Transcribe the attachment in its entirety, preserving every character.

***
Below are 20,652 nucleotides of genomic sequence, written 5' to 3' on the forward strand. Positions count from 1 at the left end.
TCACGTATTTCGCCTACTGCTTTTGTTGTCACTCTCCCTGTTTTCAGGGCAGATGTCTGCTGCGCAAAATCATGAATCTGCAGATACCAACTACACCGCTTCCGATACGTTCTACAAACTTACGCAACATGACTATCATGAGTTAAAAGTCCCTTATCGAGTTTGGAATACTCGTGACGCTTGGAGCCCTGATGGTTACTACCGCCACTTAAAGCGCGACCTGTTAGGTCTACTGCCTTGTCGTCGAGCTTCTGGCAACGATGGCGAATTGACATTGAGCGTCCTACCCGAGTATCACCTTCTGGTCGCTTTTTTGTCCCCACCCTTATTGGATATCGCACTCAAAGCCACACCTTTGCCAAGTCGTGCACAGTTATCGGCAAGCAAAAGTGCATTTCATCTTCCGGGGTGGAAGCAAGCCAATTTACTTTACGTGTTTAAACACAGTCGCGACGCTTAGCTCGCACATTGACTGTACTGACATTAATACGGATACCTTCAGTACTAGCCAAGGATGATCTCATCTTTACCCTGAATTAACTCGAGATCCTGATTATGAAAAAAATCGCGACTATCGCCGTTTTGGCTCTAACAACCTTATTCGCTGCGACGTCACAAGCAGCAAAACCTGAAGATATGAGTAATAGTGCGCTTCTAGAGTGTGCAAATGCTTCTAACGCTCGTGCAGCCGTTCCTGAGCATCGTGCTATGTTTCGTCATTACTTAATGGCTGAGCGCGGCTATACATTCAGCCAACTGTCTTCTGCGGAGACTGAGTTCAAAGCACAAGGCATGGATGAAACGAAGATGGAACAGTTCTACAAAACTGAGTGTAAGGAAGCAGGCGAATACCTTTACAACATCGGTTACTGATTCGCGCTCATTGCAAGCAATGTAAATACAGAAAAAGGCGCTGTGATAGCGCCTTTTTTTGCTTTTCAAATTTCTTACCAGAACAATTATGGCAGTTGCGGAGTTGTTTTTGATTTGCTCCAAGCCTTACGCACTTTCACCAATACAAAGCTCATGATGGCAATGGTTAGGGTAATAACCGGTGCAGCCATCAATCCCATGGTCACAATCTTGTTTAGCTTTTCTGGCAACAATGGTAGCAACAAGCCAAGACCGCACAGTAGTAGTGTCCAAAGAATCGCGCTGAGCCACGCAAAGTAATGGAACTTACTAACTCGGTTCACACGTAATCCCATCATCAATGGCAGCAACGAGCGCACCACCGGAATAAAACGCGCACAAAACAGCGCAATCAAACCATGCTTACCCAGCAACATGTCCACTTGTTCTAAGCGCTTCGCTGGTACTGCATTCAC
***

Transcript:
Below are 20,652 nucleotides of genomic sequence, written 5' to 3' on the forward strand. Positions count from 1 at the left end.
TCACGTATTTCGCCTACTGCTTTTGTTGTCACTCTCCCTGTTTTCAGGGCAGATGTCTGCTGCGCAAAATCATGAATCTGCAGATACCAACTACACCGCTTCCGATACGTTCTACAAACTTACGCAACATGACTATCATGAGTTAAAAGTCCCTTATCGAGTTTGGAATACTCGTGACGCTTGGAGCCCTGATGGTTACTACCGCCACTTAAAGCGCGACCTGTTAGGTCTACTGCCTTGTCGTCGAGCTTCTGGCAACGATGGCGAATTGACATTGAGCGTCCTACCCGAGTATCACCTTCTGGTCGCTTTTTTGTCCCCACCCTTATTGGATATCGCACTCAAAGCCACACCTTTGCCAAGTCGTGCACAGTTATCGGCAAGCAAAAGTGCATTTCATCTTCCGGGGTGGAAGCAAGCCAATTTACTTTACGTGTTTAAACACAGTCGCGACGCTTAGCTCGCACATTGACTGTACTGACATTAATACGGATACCTTCAGTACTAGCCAAGGATGATCTCATCTTTACCCTGAATTAACTCGAGATCCTGATTATGAAAAAAATCGCGACTATCGCCGTTTTGGCTCTAACAACCTTATTCGCTGCGACGTCACAAGCAGCAAAACCTGAAGATATGAGTAATAGTGCGCTTCTAGAGTGTGCAAATGCTTCTAACGCTCGTGCAGCCGTTCCTGAGCATCGTGCTATGTTTCGTCATTACTTAATGGCTGAGCGCGGCTATACATTCAGCCAACTGTCTTCTGCGGAGACTGAGTTCAAAGCACAAGGCATGGATGAAACGAAGATGGAACAGTTCTACAAAACTGAGTGTAAGGAAGCAGGCGAATACCTTTACAACATCGGTTACTGATTCGCGCTCATTGCAAGCAATGTAAATACAGAAAAAGGCGCTGTGATAGCGCCTTTTTTTGCTTTTCAAATTTCTTACCAGAACAATTATGGCAGTTGCGGAGTTGTTTTTGATTTGCTCCAAGCCTTACGCACTTTCACCAATACAAAGCTCATGATGGCAATGGTTAGGGTAATAACCGGTGCAGCCATCAATCCCATGGTCACAATCTTGTTTAGCTTTTCTGGCAACAATGGTAGCAACAAGCCAAGACCGCACAGTAGTAGTGTCCAAAGAATCGCGCTGAGCCACGCAAAGTAATGGAACTTACTAACTCGGTTCACACGTAATCCCATCATCAATGGCAGCAACGAGCGCACCACCGGAATAAAACGCGCACAAAACAGCGCAATCAAACCATGCTTACCCAGCAACATGTCCACTTGTTCTAAGCGCTTCGCTGGTACTGCATTCAC